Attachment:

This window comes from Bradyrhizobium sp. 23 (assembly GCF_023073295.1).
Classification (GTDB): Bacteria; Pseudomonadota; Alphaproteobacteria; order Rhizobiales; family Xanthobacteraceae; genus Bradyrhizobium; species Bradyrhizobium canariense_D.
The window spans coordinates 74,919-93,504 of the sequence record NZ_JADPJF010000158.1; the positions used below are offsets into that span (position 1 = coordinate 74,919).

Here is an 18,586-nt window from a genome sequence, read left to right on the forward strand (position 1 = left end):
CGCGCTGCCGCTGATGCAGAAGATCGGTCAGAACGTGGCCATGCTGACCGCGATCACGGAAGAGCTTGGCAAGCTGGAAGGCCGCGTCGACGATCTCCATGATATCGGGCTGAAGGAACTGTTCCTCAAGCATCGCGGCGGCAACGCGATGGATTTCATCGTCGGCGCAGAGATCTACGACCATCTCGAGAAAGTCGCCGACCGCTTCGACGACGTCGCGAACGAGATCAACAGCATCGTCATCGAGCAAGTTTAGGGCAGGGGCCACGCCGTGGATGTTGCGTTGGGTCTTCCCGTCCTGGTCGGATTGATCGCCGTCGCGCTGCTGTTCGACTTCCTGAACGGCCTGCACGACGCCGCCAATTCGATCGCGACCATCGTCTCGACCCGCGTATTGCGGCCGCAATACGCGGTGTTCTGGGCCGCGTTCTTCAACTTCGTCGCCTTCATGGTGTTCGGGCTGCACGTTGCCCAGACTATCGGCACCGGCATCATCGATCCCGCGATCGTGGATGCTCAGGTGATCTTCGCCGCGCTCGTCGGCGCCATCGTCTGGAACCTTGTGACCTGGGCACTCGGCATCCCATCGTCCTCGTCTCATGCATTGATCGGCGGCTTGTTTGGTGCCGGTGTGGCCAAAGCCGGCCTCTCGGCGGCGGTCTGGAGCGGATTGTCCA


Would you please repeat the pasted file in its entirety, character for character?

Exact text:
This window comes from Bradyrhizobium sp. 23 (assembly GCF_023073295.1).
Classification (GTDB): Bacteria; Pseudomonadota; Alphaproteobacteria; order Rhizobiales; family Xanthobacteraceae; genus Bradyrhizobium; species Bradyrhizobium canariense_D.
The window spans coordinates 74,919-93,504 of the sequence record NZ_JADPJF010000158.1; the positions used below are offsets into that span (position 1 = coordinate 74,919).

Here is an 18,586-nt window from a genome sequence, read left to right on the forward strand (position 1 = left end):
CGCGCTGCCGCTGATGCAGAAGATCGGTCAGAACGTGGCCATGCTGACCGCGATCACGGAAGAGCTTGGCAAGCTGGAAGGCCGCGTCGACGATCTCCATGATATCGGGCTGAAGGAACTGTTCCTCAAGCATCGCGGCGGCAACGCGATGGATTTCATCGTCGGCGCAGAGATCTACGACCATCTCGAGAAAGTCGCCGACCGCTTCGACGACGTCGCGAACGAGATCAACAGCATCGTCATCGAGCAAGTTTAGGGCAGGGGCCACGCCGTGGATGTTGCGTTGGGTCTTCCCGTCCTGGTCGGATTGATCGCCGTCGCGCTGCTGTTCGACTTCCTGAACGGCCTGCACGACGCCGCCAATTCGATCGCGACCATCGTCTCGACCCGCGTATTGCGGCCGCAATACGCGGTGTTCTGGGCCGCGTTCTTCAACTTCGTCGCCTTCATGGTGTTCGGGCTGCACGTTGCCCAGACTATCGGCACCGGCATCATCGATCCCGCGATCGTGGATGCTCAGGTGATCTTCGCCGCGCTCGTCGGCGCCATCGTCTGGAACCTTGTGACCTGGGCACTCGGCATCCCATCGTCCTCGTCTCATGCATTGATCGGCGGCTTGTTTGGTGCCGGTGTGGCCAAAGCCGGCCTCTCGGCGGCGGTCTGGAGCGGATTGTCCA